Pomarine Jeager

Stercorarius pomarinus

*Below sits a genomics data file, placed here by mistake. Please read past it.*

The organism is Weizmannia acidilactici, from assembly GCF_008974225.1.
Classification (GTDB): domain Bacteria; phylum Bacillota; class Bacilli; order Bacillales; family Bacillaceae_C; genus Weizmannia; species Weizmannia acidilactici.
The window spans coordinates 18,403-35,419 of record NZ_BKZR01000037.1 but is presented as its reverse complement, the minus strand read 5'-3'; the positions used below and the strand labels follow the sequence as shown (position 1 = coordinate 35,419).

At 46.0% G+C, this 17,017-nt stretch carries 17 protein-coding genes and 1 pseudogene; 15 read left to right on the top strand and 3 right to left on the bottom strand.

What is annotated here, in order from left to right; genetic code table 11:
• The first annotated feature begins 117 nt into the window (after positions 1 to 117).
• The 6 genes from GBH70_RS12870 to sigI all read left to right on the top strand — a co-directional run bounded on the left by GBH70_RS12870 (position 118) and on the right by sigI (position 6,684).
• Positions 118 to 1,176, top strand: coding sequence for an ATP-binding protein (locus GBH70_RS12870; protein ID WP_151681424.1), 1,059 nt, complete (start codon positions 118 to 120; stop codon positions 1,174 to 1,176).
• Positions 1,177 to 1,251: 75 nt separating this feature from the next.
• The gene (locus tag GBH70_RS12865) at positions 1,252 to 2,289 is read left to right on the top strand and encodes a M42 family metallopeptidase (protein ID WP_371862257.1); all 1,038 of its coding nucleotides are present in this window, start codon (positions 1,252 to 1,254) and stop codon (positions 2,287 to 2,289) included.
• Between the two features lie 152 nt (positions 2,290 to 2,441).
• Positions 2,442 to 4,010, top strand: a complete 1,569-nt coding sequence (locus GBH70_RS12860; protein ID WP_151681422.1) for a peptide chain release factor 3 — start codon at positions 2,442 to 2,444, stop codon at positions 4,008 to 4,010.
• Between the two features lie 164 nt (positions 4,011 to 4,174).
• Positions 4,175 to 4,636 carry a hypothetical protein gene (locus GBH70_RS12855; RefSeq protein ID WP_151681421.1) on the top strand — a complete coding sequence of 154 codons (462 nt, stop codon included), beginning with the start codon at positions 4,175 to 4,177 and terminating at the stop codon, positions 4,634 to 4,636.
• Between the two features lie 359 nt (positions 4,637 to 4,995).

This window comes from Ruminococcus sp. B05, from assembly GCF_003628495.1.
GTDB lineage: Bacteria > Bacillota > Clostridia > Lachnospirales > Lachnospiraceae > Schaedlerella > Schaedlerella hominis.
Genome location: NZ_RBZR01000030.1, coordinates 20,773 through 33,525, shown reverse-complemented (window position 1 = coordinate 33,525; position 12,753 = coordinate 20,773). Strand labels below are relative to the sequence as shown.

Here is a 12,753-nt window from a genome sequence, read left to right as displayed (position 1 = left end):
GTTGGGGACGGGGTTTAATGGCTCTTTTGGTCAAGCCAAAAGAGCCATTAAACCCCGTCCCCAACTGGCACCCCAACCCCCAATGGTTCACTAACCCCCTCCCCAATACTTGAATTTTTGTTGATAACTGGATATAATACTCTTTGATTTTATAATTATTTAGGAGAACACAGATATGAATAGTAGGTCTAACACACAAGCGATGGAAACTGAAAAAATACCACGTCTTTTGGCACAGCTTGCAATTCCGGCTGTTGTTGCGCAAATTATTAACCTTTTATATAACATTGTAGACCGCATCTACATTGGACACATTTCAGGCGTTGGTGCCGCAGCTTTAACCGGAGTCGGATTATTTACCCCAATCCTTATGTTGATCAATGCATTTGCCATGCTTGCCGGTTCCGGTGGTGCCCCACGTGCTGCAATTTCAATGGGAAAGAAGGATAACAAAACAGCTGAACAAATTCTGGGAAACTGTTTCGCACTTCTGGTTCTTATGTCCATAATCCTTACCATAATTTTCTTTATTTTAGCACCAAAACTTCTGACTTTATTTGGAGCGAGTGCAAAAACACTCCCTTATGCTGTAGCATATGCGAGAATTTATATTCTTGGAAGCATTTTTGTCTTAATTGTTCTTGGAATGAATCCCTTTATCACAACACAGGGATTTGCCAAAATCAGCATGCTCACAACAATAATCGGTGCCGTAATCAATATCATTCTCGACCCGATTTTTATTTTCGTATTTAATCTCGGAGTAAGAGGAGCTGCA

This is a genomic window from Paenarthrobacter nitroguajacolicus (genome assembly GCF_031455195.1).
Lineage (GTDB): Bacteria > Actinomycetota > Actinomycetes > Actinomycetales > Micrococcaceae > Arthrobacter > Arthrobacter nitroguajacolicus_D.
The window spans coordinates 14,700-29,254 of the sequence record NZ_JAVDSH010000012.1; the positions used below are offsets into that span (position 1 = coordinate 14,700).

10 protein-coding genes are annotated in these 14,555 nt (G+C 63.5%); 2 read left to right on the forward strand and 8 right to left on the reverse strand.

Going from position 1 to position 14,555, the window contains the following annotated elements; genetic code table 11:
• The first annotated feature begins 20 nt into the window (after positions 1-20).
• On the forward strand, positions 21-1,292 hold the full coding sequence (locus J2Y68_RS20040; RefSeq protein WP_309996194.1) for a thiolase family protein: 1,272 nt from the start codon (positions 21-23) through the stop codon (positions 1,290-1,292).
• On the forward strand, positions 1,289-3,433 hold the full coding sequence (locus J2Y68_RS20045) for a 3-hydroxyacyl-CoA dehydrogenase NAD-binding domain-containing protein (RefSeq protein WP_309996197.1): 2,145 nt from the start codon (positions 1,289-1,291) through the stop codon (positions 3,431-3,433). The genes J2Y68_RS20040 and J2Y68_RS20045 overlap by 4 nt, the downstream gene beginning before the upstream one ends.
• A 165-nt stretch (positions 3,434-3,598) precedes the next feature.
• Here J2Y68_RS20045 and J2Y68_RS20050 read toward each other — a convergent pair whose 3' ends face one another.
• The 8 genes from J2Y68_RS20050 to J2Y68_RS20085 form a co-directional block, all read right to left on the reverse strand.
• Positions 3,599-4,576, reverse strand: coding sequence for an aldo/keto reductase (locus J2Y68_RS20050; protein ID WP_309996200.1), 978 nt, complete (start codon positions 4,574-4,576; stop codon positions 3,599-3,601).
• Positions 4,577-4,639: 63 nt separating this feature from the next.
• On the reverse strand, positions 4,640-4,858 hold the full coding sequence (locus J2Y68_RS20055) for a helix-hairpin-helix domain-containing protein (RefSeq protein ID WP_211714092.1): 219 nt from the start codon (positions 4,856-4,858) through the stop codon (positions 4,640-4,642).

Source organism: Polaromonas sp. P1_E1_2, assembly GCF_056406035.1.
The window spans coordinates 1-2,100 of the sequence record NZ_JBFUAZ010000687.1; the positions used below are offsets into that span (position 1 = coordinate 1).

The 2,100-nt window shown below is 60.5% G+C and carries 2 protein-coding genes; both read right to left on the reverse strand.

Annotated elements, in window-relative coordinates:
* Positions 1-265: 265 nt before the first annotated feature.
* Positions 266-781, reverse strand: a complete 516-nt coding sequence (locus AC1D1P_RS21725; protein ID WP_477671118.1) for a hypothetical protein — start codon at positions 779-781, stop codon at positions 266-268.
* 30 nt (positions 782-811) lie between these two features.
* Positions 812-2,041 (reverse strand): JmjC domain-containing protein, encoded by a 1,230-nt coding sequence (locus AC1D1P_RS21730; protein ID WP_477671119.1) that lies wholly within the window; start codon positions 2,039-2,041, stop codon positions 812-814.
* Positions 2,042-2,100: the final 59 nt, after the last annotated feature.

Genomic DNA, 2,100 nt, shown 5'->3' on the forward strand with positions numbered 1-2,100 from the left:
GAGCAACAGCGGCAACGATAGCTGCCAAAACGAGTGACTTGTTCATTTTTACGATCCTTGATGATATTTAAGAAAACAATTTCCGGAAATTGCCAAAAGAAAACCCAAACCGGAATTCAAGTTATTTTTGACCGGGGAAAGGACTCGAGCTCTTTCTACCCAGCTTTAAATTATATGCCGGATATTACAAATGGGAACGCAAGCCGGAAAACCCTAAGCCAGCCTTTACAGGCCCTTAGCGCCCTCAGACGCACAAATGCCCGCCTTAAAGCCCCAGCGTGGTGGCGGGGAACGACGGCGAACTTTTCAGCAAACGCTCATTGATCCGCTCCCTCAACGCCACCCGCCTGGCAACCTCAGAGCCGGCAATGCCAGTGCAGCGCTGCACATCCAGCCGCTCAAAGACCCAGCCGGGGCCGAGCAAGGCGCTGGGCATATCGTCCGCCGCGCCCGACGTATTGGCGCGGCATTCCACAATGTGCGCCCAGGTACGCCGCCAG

Pomarine Jaegars are very uncommon spring migrants and uncommon fall migrants to the Pribilof Islands. On a typical year one or two individuals will be detected in late May and June, and between four and several dozen will be seen during early July and late September. Most sightings are of adult birds, replete with their characteristic twisted and spoon shaped central retrices. Pomarines typically fly with deep and robust wingbeats, and their barrel chested look and heavy bill make them look like larger and more powerful birds than their smaller, more gull-like parasitic cousins. If a candidate jaeger passes close to shore look also for the two white flashes in the primary and primary covert shafts of the upperwing, the large flash of white in the upperwing primary shafts, the broad and dark collar around the breast, and the rich golden wash across the nape. Jaegers often pass by at some distance from shore, making their identification very difficult. Distant birds should often be left as Jaeger sp. Good places to watch for flyby Jaegers include Reef Point, Southwest Point, Northeast Point and Marunich.

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